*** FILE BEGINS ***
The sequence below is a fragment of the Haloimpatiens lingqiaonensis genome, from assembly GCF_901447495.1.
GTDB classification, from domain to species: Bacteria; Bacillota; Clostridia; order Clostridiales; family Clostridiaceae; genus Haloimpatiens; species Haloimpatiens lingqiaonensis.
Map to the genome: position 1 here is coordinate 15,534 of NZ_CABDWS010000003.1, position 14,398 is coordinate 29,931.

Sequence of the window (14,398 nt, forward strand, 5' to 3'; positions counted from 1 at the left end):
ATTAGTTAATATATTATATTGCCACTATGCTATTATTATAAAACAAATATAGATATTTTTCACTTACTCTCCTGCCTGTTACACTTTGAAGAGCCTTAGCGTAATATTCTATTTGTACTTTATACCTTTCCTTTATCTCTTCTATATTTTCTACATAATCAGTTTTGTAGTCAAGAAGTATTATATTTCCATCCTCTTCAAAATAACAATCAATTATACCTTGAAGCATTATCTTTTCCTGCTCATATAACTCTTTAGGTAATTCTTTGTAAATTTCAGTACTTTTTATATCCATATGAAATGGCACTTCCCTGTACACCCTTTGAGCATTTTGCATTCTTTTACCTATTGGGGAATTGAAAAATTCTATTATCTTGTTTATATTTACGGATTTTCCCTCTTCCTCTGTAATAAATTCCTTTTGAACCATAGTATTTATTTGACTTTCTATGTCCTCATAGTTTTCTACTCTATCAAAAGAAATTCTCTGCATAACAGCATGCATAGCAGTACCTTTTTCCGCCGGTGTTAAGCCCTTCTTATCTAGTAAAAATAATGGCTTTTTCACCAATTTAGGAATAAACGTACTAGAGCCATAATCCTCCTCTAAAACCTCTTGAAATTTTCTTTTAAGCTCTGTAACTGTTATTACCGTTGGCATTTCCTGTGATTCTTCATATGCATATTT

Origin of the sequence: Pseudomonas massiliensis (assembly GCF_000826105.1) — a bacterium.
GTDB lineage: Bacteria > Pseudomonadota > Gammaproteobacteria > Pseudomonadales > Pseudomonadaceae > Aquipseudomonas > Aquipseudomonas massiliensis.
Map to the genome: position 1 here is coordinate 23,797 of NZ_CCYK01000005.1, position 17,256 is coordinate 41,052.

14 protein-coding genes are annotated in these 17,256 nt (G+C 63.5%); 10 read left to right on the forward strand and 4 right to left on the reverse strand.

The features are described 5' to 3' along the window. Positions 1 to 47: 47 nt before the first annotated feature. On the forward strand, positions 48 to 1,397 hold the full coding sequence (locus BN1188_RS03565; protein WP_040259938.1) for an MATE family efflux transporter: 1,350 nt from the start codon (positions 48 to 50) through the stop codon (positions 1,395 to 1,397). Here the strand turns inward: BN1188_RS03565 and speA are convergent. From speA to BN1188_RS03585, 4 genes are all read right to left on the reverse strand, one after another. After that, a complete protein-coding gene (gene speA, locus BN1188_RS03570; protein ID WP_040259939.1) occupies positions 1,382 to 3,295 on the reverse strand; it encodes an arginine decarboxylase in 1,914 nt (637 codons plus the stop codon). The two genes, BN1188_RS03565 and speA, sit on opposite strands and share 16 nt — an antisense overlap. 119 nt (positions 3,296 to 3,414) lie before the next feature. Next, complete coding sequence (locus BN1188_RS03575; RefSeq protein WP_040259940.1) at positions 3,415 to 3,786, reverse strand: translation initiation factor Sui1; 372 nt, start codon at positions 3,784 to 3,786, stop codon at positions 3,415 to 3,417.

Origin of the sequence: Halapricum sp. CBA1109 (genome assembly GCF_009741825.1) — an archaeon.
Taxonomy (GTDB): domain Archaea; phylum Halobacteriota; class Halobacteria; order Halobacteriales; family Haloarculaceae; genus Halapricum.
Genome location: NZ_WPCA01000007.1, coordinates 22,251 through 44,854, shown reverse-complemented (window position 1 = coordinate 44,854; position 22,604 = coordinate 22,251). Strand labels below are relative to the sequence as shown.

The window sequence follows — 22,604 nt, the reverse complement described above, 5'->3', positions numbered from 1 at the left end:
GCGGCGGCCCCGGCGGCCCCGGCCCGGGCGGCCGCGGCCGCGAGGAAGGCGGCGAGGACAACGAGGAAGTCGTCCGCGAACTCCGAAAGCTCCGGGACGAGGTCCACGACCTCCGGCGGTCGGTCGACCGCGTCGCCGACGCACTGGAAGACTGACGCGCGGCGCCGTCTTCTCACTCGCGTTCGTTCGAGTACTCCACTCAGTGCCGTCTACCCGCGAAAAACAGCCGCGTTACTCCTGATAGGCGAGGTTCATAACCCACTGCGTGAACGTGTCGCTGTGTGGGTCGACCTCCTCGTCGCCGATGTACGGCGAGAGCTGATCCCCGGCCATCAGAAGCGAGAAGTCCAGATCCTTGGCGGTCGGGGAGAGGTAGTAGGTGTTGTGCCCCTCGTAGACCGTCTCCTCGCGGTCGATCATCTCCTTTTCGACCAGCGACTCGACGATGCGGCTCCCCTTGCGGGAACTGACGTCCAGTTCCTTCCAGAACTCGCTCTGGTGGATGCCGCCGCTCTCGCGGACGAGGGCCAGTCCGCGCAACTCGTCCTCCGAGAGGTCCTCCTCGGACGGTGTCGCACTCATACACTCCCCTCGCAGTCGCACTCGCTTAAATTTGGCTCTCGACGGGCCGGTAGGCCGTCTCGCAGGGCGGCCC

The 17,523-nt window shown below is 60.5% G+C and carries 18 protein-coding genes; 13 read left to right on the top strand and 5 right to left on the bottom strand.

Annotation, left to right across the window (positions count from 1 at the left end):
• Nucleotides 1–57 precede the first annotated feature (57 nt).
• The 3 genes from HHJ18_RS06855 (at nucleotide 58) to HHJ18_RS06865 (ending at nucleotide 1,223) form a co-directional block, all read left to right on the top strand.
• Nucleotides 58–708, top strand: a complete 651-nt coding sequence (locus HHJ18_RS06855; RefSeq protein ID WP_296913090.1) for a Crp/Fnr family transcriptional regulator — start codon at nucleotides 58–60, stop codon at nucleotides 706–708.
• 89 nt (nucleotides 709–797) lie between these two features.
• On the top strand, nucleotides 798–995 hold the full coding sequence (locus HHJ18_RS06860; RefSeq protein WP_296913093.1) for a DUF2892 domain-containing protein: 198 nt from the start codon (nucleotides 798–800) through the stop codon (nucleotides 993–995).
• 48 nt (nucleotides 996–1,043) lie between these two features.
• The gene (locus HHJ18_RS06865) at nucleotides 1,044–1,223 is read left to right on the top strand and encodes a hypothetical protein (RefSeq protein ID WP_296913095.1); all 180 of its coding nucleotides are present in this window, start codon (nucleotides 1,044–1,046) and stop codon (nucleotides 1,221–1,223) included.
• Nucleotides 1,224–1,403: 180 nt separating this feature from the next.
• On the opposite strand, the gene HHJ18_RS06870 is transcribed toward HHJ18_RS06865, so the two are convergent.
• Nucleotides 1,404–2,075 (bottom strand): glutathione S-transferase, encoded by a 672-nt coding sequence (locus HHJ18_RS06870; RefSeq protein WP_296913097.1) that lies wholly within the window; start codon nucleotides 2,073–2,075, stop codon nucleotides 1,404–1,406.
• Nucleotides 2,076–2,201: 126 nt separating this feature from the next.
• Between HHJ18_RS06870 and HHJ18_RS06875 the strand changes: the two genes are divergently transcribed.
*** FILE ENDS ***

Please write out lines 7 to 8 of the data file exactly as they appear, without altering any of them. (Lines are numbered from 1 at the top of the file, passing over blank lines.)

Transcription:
GTDB lineage: Bacteria > Pseudomonadota > Gammaproteobacteria > Pseudomonadales > Pseudomonadaceae > Aquipseudomonas > Aquipseudomonas massiliensis.
Map to the genome: position 1 here is coordinate 23,797 of NZ_CCYK01000005.1, position 17,256 is coordinate 41,052.